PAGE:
Ritonavir, also known as Norvir, is a type of medicine called a protease inhibitor (PI). PIs act by blocking protease, a protein that HIV needs to make more copies of itself. Ritonavir was approved by the FDA on March 1, 1996, for use with other antiretroviral agents in the treatment of HIV infection in adults and children 2 years of age or older. Ritonavir is now approved with other anti-HIV drugs in the treatment of HIV-1 infection in children in individuals over 1 month in age. Studies have shown that ritonavir works as a booster for some other PIs. Taking ritonavir makes it possible to take a lower dose of the other PIs. This medicine does not cure or prevent HIV infection or AIDS and does not reduce the risk of passing the virus to other people.
The effectiveness of ritonavir-boosted nirmatrelvir (NMV-r) against Omicron variants.
The design, synthesis, and mechanism of action of Paxlovid.
A study in the Emerging Infectious Diseases journal shows treating 20% of COVID-19 patients with Paxlovid could save up to 0.85 million lives and reduce the economic burden by US $170.17 billion in the US.
Recent study reveals nirmatrelvir treatment during acute COVID-19 does not lower the risk of post-acute COVID-19 symptoms, nor is it associated with symptomatic rebound.
A team of researchers from UC San Francisco has found that Paxlovid (Nirmatrelvir-ritonavir) did not reduce the risk of developing long COVID for vaccinated, non-hospitalized individuals during their first COVID-19 infection.
Review explores the global impact of the hepatitis D virus (HDV) on public health, detailing its transmission, clinical course, diagnosis, and treatment options.
Coronaviruses are a global public health risk, with three highly infectious species, including SARS-CoV-2, emerging in the last 20 years.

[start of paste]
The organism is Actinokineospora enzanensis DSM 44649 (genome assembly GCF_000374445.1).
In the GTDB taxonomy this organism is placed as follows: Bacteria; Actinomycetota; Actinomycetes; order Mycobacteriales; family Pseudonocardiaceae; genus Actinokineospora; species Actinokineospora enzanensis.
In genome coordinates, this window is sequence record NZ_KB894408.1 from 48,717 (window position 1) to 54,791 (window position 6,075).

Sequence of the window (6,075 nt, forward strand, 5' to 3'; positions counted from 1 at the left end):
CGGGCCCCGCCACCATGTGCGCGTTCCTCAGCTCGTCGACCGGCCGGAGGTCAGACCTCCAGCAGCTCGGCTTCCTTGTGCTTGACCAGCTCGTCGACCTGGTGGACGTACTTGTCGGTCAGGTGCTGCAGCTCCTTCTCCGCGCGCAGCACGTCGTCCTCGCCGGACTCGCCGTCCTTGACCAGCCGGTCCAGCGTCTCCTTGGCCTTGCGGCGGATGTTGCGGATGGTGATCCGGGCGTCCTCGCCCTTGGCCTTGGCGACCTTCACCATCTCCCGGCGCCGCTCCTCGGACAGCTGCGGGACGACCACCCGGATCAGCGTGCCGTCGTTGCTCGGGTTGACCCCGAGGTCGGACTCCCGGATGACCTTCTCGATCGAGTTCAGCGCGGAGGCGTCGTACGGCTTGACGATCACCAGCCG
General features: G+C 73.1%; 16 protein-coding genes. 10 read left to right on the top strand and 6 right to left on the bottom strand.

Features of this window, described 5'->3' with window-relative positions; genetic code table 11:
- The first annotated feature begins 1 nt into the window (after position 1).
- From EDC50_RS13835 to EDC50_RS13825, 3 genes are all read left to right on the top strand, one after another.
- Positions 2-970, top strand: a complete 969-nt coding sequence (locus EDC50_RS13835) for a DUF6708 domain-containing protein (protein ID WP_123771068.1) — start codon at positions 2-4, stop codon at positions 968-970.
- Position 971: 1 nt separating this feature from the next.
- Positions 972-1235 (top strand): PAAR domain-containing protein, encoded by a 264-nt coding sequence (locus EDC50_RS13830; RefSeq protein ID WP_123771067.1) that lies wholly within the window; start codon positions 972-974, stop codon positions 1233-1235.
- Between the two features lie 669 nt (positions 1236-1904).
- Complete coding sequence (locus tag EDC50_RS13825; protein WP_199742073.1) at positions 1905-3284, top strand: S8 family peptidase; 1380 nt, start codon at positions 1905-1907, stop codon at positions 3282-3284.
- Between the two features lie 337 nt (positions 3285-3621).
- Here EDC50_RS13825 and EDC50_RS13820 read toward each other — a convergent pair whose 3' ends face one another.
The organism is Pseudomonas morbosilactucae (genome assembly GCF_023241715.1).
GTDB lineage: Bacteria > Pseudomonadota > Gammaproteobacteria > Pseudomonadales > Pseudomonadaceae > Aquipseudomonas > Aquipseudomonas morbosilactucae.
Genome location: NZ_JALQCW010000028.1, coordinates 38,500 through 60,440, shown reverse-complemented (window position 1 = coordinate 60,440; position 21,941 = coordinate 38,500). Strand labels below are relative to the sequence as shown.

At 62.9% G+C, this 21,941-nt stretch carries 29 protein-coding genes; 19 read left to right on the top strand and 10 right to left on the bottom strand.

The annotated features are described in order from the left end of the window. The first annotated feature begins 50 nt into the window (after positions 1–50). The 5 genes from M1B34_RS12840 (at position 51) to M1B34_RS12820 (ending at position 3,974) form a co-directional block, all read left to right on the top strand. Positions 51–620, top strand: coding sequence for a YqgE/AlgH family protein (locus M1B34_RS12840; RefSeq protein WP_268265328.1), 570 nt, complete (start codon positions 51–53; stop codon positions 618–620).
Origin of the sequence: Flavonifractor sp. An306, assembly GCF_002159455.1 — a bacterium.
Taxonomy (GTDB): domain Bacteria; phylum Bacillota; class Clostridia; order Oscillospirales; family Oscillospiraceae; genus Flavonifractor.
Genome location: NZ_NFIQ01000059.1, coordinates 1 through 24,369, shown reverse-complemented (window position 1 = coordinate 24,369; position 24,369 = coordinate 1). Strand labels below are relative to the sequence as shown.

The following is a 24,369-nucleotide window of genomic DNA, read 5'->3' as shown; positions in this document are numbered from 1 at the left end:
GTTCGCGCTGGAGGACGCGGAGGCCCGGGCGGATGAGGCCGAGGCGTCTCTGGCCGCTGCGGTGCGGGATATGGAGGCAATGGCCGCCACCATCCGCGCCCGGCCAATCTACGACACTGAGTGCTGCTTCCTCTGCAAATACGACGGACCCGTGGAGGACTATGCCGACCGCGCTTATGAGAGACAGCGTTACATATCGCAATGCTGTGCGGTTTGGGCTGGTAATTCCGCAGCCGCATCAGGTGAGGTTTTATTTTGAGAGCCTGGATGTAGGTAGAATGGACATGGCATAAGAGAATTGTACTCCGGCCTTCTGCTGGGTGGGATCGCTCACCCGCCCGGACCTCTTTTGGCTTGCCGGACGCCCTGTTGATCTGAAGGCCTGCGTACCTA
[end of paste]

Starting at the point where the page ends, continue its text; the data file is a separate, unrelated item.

Review examines nirmatrelvir and bisphosphonates in treating COVID-19, revealing their impact on SARS-CoV-2-specific adaptive immunity and potential to mitigate severe infections, highlighting the need for balanced long-term immunity management.
The frequency of viral rebound (VR) among acute coronavirus disease 2019 patients.
An observational study of patients being treated for acute COVID-19 in a multicenter health care system observed virologic rebound in about 20 percent of patients treated with nirmatrelvir-ritonavir (N-R) versus about 2 percent of those who did not receive treatment. The findings are published in Annals of Internal Medicine.
A new study by investigators from Mass General Brigham found that one in five individuals taking Nirmatrelvir-ritonavir therapy, commonly known as Paxlovid, to treat severe symptoms of COVID-19, experienced a positive test result and shedding of live and potentially contagious virus following an initial recovery and negative test-;a phenomenon known as virologic rebound.
A panel of international experts representing the World Health Organization's Guideline Development Group has updated its guidance on treatments for patients with covid-19.
Data on the viral rebound and safety of nirmatrelvir/ritonavir in lung transplant (LTx) recipients are limited.
A new mouse model of infection with the COVID-19-causing SARS-CoV-2 virus during pregnancy tracks closely the disease course doctors have observed in SARS-CoV-2-infected pregnant patients, and suggests that treatment with the antiviral Paxlovid provides protection for both mother and child.
Nirmatrelvir and ritonavir treatment significantly reduces the risk of hospitalization and death from COVID-19 in high-risk individuals, according to a recent JAMA Network Open study. However, the treatment's efficacy varied based on the degree of vulnerability, emphasizing tailored approaches for different risk groups.
Today, the National Institutes of Health launched and is opening enrollment for phase 2 clinical trials that will evaluate at least four potential treatments for long COVID, with additional clinical trials to test at least seven more treatments expected in the coming months.
Research investigates the effectiveness of oral antiviral medications, Molnupiravir and Nirmatrelvir-Ritonavir, in treating patients with type 2 diabetes and mild to moderate COVID-19. The study aims to determine the efficacy of these medications in reducing adverse outcomes in this specific population.
Researchers discuss the use of endo-lysosome-targeted nanoparticles for delivering antiviral therapy to treat coronavirus infections.
Researchers assess whether nirmatrelvir/ritonavir treatment reduced the risk of COVID-19-related hospitalization.
Among high-risk individuals, molnupiravir treatment in the acute phase of infection could prevent long COVID.